Moral Panic Definition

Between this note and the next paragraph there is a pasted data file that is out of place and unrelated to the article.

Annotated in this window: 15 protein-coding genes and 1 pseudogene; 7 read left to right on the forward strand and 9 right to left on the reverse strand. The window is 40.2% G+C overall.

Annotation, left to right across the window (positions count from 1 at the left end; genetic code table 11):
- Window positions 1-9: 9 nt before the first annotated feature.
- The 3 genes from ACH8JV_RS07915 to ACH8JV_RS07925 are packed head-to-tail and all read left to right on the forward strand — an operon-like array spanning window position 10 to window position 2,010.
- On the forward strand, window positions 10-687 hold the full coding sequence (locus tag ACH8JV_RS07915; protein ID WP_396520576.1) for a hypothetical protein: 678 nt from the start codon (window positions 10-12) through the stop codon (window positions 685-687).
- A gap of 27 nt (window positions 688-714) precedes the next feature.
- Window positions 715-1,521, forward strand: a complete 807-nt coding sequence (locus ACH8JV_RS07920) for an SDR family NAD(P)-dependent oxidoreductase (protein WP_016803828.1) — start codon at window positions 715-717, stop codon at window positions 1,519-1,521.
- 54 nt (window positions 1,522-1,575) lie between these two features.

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Deborah Cameron is a linguist whose focus research is on what people’s attitudes are towards language. She writes a long definition on moral panic in Verbal Hygiene explaining how the media and general public exaggerate concerns beyond reason. Cameron reports that Jock Young describes moral panic as the public’s reaction that is “completely disproportionate to the actual problem.” Cameron explains that the causes of moral panic are analyzed in a simplistic manner, but the concern to the problem escalates to intolerable levels. She uses the term “folk devil” as an example of how they are identified in gang related violence and is a scape goat to the exaggerated issues reported by the media. Cameron also states from what scholars have suggested “that moral panic…is a product of modern mass media…”, if there is media attention the event will turn into an issue. However, if the media does not give attention, then the event will go unnoticed. In “American Werewolf in Kabul…” Sean Brayton, a Ph.D student researching the specifics of critical race theory and media studies, analyzes the concept of moral panic as being an important cause of the potential threat of national security to the United States of America. He illustrates the three main elements of moral panic: folk devils, ambiguous terms, and moral entrepreneurs using the reality of John Walker Lindh’s journey through multiple identities. Comparing Cameron’s definition of moral panic to Brayton’s discussion of moral panic, which originated from Cohen’s developed description of the context in 1972, there is agreement that media overemphasize concerns beyond practicality. Both Cameron and Brayton use the term “folk devils” to represent a subgroup of individuals that is a leading cause of moral panic, yet with different purposes. Cameron suggests that the term “folk devil” is usually branded to social minorities that bear the burden enmity and blame by the socially ideal majority, whereas Brayton expands Cohen’s...
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